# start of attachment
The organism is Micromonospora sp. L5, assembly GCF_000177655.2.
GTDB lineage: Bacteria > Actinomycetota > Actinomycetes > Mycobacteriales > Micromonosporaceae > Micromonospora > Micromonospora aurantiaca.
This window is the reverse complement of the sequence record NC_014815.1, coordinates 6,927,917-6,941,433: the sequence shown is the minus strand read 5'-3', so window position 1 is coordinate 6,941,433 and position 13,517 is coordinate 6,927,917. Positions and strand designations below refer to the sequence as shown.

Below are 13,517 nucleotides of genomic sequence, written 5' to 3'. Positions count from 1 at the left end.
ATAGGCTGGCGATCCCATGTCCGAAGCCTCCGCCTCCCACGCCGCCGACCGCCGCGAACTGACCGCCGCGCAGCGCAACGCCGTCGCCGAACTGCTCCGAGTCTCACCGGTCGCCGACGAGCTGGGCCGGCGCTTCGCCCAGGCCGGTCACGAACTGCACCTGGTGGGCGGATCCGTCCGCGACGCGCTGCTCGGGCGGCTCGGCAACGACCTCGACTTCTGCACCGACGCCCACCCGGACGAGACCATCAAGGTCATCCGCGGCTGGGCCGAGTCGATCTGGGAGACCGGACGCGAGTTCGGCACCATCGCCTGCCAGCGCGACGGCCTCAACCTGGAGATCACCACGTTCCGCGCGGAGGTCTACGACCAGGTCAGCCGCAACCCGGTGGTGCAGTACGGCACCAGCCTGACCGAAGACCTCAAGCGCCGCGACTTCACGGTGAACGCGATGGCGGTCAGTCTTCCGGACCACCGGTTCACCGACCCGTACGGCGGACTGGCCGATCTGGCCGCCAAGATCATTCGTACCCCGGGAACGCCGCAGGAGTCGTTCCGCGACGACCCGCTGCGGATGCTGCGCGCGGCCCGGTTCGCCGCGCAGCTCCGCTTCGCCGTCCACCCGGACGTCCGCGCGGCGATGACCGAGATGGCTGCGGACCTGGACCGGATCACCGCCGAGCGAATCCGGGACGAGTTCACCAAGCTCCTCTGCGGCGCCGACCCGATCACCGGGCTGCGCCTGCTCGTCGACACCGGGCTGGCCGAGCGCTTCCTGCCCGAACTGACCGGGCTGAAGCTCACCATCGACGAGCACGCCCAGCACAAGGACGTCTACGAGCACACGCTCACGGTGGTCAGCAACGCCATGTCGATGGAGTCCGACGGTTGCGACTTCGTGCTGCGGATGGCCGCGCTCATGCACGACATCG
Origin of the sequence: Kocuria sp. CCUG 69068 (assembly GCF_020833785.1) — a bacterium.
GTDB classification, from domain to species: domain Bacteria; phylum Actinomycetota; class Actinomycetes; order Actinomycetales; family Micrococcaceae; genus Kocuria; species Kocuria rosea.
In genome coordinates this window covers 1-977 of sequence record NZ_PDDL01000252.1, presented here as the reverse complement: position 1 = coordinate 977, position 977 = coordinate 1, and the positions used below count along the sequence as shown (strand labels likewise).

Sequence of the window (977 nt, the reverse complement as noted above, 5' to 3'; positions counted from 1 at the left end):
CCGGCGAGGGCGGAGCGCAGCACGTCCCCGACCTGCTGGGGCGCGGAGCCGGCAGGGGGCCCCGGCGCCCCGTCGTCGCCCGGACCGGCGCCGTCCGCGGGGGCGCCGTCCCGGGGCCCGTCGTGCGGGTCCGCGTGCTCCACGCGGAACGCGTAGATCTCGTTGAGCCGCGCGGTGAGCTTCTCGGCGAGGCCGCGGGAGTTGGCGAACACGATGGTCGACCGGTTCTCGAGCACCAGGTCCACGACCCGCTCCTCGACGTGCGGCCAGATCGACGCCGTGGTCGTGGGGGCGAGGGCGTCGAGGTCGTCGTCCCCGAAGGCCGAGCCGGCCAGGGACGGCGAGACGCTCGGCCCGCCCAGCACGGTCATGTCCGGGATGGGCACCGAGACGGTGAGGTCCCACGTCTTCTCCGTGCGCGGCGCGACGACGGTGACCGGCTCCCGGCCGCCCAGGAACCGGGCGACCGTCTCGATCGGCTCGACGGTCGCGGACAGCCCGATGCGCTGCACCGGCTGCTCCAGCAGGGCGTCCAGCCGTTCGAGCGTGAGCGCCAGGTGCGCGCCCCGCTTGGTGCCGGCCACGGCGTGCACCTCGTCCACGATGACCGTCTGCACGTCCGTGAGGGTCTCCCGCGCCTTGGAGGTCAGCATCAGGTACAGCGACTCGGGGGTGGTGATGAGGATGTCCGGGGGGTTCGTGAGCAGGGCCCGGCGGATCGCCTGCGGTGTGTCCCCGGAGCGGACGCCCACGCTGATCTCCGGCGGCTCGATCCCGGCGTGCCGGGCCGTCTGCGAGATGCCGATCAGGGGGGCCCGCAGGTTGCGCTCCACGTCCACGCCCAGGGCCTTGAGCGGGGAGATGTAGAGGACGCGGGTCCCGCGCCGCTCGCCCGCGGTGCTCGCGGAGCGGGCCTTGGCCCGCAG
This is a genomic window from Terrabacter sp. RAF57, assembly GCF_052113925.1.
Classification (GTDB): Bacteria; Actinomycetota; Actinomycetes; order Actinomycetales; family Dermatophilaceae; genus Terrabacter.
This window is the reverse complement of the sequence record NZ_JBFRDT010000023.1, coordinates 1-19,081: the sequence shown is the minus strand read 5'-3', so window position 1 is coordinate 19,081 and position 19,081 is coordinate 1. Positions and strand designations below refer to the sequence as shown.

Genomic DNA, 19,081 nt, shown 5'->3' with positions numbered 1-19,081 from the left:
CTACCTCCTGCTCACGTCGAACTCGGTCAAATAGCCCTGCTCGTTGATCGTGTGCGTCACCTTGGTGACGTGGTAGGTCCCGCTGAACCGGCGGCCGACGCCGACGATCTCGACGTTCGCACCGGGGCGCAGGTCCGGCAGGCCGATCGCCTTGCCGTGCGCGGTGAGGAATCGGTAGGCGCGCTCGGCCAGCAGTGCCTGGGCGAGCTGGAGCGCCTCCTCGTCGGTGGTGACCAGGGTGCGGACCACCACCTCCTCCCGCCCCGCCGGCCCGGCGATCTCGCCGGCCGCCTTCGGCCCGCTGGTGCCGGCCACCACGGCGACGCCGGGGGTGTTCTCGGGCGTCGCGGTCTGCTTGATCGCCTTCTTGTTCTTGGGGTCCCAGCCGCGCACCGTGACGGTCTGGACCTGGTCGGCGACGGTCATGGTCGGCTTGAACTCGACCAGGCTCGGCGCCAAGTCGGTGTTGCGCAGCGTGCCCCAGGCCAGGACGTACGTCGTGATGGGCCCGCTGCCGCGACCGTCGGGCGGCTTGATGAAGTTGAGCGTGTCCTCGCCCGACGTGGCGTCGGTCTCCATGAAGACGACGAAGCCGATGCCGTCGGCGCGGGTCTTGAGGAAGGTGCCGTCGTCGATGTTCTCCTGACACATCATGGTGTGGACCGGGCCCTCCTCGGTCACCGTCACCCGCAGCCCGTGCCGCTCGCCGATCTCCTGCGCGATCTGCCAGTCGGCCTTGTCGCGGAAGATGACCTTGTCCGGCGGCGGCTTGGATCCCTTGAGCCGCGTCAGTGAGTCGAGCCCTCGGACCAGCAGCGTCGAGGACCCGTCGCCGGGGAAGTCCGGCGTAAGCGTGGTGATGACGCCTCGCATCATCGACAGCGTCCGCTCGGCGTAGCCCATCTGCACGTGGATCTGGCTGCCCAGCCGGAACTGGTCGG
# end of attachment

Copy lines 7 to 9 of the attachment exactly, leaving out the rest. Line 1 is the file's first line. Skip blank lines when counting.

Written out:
GTDB classification, from domain to species: domain Bacteria; phylum Actinomycetota; class Actinomycetes; order Actinomycetales; family Micrococcaceae; genus Kocuria; species Kocuria rosea.
In genome coordinates this window covers 1-977 of sequence record NZ_PDDL01000252.1, presented here as the reverse complement: position 1 = coordinate 977, position 977 = coordinate 1, and the positions used below count along the sequence as shown (strand labels likewise).

Sequence of the window (977 nt, the reverse complement as noted above, 5' to 3'; positions counted from 1 at the left end):